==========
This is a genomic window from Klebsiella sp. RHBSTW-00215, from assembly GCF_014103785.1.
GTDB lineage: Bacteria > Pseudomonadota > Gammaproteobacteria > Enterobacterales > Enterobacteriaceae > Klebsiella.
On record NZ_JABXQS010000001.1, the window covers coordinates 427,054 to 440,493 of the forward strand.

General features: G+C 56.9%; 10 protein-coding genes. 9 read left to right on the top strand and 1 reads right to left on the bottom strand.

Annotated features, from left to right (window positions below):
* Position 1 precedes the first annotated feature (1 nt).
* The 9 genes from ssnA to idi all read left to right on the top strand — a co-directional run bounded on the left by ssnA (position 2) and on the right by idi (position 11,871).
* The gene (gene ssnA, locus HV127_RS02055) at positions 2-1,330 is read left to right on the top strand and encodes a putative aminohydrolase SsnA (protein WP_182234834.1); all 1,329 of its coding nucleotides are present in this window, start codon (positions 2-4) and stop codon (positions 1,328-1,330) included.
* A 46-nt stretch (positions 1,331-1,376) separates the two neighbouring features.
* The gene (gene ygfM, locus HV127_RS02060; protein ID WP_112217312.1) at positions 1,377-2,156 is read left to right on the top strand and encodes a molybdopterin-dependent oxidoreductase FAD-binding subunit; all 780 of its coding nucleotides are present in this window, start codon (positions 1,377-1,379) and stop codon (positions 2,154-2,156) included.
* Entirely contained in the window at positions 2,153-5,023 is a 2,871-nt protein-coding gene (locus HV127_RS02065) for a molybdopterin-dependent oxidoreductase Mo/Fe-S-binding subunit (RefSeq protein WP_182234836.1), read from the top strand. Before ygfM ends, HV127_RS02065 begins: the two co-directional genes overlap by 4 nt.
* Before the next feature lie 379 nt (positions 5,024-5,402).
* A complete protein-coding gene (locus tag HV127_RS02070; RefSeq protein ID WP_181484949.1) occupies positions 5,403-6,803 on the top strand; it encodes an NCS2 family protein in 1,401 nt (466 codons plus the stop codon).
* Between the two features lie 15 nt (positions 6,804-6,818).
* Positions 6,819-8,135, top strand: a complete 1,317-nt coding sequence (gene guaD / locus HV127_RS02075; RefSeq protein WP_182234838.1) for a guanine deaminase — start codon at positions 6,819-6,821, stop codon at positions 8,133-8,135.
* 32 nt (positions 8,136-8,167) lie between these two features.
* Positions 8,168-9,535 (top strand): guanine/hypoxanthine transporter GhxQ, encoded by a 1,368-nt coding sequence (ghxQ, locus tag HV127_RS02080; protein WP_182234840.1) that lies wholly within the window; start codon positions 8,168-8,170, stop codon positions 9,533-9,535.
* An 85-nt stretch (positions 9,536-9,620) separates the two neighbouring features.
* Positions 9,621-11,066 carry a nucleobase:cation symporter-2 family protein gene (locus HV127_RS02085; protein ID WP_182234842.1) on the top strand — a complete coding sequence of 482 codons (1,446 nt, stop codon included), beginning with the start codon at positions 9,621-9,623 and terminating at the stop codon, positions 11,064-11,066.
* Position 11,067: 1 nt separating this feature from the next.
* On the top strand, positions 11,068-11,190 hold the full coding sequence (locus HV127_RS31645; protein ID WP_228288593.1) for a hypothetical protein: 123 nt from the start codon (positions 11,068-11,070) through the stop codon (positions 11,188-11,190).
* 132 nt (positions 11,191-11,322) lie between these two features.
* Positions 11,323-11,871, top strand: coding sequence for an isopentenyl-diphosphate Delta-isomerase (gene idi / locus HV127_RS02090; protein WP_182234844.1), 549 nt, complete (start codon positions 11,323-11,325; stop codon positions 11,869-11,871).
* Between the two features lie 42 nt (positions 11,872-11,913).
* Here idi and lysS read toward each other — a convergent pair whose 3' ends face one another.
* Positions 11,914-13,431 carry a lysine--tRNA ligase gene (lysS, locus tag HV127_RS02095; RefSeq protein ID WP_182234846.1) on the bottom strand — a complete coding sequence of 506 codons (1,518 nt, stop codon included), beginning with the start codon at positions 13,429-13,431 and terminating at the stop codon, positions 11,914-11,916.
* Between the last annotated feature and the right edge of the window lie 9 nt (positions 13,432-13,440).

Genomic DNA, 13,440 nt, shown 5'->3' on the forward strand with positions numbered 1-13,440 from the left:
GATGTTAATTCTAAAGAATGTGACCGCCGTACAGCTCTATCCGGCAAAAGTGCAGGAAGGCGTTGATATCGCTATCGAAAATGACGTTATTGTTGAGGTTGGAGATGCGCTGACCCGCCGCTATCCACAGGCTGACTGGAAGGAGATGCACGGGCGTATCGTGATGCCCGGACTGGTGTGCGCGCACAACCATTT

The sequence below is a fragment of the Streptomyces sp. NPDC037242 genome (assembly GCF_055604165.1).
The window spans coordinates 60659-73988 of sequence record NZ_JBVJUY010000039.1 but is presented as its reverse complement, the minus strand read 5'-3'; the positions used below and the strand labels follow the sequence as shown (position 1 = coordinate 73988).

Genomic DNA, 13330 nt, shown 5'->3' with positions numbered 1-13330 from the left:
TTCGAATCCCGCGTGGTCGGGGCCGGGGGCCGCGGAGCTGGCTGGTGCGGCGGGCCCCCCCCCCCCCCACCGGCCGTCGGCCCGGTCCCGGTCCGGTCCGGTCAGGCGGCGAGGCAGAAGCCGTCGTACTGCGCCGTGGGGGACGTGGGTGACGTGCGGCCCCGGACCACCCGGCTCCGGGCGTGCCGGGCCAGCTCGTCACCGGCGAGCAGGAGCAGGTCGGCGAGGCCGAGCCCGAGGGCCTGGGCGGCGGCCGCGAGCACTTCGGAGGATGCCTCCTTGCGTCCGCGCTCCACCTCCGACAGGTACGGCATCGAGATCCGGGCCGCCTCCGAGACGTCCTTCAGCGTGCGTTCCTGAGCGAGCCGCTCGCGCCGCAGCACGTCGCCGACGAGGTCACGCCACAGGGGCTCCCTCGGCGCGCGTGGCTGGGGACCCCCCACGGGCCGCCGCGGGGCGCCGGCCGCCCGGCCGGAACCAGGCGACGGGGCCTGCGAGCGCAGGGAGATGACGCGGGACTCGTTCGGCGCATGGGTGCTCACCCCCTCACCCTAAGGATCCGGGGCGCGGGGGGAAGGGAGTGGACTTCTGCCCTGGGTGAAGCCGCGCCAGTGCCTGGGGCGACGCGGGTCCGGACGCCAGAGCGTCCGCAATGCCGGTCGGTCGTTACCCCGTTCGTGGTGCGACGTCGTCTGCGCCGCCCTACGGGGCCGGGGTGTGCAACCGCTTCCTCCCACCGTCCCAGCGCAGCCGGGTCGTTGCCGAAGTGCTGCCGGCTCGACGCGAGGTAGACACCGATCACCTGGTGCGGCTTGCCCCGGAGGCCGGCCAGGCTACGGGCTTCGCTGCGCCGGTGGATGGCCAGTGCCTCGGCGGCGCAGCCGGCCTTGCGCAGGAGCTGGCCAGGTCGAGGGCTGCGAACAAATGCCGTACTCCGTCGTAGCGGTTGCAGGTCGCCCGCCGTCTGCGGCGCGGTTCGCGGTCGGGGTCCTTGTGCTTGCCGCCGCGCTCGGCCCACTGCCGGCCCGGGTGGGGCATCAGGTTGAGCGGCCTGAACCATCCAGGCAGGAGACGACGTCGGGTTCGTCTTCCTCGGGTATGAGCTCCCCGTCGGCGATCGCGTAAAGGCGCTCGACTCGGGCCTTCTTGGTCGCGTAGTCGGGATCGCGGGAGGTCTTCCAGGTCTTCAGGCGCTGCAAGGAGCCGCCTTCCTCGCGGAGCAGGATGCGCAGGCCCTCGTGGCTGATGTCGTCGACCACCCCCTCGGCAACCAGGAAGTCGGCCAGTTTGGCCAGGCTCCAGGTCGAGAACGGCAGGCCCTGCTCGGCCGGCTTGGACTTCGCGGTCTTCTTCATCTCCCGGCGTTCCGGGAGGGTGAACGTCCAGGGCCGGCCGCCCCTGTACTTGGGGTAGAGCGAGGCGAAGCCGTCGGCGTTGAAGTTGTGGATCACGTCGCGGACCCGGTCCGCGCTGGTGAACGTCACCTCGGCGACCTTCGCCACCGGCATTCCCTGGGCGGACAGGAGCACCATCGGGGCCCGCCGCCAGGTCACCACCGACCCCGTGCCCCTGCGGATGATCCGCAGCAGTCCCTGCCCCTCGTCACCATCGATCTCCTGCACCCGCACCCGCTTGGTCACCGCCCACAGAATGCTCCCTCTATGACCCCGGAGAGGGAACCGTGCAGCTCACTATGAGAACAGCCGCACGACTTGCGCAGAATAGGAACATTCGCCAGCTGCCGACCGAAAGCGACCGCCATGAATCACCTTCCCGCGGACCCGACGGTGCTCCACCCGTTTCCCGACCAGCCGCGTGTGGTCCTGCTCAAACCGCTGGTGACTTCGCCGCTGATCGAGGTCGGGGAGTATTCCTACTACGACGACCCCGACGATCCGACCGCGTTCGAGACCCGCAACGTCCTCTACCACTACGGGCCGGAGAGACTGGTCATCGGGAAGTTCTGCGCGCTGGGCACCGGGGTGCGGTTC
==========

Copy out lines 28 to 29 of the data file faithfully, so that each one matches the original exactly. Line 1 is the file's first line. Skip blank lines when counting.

Genomic DNA, 13,440 nt, shown 5'->3' on the forward strand with positions numbered 1-13,440 from the left:
GATGTTAATTCTAAAGAATGTGACCGCCGTACAGCTCTATCCGGCAAAAGTGCAGGAAGGCGTTGATATCGCTATCGAAAATGACGTTATTGTTGAGGTTGGAGATGCGCTGACCCGCCGCTATCCACAGGCTGACTGGAAGGAGATGCACGGGCGTATCGTGATGCCCGGACTGGTGTGCGCGCACAACCATTT